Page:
Shoe designer Christain Louboutin has failed at another attempt to defend his trademark red soles, this time to high-street chain Zara.
The case erupted in 2011 when Louboutin sued Zara France for "counterfeiting and unfair competition" when they sold a €49 pair of red-soled, opened-toed shoes similar to Louboutin's 'Yo Yo' style.
The courts initially ruled in favour of Louboutin, however Zara successfully appealed against the decision, and in June 2011 Christian Louboutin was ordered to pay Zara €2,500 euros. The most recent set-back is the result of Christian Louboutin appealing the June 2011 ruling, in which Zara argued that "the terms of Louboutin's trademark registration were too vague, noting for instance that it did not contain a Pantone colour reference for the red soles."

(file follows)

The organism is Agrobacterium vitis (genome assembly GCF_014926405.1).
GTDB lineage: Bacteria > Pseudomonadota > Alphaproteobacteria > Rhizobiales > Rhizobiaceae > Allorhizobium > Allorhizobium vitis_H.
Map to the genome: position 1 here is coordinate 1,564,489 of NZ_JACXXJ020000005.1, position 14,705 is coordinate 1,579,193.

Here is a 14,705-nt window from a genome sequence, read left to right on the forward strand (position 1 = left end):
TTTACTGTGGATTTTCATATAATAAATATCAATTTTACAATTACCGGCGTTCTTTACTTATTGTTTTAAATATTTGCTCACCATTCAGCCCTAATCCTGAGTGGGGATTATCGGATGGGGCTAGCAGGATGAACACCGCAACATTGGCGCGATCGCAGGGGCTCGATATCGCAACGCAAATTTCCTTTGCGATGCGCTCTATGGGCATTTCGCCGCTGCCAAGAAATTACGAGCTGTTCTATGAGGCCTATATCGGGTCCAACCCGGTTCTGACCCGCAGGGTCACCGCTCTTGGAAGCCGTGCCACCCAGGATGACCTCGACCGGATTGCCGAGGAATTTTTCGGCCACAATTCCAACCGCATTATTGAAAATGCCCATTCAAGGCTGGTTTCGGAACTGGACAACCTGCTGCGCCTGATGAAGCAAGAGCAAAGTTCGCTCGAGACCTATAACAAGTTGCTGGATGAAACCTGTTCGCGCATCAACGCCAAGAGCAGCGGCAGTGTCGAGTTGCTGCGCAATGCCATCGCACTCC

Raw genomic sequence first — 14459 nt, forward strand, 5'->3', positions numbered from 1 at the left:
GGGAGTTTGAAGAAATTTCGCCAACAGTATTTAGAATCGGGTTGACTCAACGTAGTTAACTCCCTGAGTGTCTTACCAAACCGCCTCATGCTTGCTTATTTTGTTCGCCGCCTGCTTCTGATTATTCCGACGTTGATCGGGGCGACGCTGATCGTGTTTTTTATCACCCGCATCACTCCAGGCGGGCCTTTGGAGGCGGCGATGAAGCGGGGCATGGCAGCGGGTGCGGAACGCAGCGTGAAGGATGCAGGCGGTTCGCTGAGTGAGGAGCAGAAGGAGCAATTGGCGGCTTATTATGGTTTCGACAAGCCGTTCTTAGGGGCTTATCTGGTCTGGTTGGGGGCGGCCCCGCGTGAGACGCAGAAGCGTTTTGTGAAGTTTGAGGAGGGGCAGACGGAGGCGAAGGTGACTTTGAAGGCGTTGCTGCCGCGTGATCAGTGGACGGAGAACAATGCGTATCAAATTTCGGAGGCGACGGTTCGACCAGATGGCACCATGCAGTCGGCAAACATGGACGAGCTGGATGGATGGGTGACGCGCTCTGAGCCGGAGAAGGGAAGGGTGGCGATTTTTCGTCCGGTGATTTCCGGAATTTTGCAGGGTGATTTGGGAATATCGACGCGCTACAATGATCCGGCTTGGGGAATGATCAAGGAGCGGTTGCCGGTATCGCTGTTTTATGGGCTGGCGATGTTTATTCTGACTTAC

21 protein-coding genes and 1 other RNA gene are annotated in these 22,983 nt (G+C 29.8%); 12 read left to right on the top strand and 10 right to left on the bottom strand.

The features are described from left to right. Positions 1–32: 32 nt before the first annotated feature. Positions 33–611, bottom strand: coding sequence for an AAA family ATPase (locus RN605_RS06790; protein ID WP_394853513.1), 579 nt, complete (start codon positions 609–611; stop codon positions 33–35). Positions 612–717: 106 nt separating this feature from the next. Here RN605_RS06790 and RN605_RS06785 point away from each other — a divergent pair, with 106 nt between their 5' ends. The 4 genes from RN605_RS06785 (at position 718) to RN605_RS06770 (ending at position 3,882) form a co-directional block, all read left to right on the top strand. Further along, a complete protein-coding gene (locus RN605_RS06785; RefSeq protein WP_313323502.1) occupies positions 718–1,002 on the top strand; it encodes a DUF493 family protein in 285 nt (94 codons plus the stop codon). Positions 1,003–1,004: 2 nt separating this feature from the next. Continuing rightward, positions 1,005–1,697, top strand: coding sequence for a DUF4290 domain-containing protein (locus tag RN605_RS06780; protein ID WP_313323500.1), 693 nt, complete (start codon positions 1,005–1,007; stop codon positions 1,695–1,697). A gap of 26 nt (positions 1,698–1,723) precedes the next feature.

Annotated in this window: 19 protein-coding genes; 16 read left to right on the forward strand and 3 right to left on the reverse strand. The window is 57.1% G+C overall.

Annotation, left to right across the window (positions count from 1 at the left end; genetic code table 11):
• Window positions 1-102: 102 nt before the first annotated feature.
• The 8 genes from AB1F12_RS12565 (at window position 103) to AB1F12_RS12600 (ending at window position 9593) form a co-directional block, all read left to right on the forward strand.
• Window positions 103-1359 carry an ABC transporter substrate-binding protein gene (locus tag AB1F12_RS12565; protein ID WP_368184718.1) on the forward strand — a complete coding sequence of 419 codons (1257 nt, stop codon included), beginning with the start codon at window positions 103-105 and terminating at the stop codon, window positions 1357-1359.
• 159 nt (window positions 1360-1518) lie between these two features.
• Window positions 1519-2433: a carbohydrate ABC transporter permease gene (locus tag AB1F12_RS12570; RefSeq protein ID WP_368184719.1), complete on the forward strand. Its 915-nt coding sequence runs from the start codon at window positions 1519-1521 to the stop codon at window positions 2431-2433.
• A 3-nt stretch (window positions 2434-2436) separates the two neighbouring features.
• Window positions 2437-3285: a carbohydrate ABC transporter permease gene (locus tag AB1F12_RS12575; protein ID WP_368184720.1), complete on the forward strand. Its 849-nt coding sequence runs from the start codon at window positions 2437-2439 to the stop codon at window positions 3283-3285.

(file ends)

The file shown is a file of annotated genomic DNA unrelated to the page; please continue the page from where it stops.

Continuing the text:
Last week, the French court upheld the ruling in favour of Zara, noting that "there was no proven risk of confusion between Louboutin's shoes and the Zara pair", reports WWD.
Alexis Mourot, group chief operating officer and general manager of Christian Louboutin, said the company would continue defending its red soles, despite their most recent defeat: "Another red sole trademark application has been successfully registered and we will enforce this trademark against any infringers."
It's another blow for the famed French shoemaker in his tireless quest to trademark his red soles - he is currently in the process of appealing a similarly drawn-out case involving luxury fashion house Yves Saint Laurent.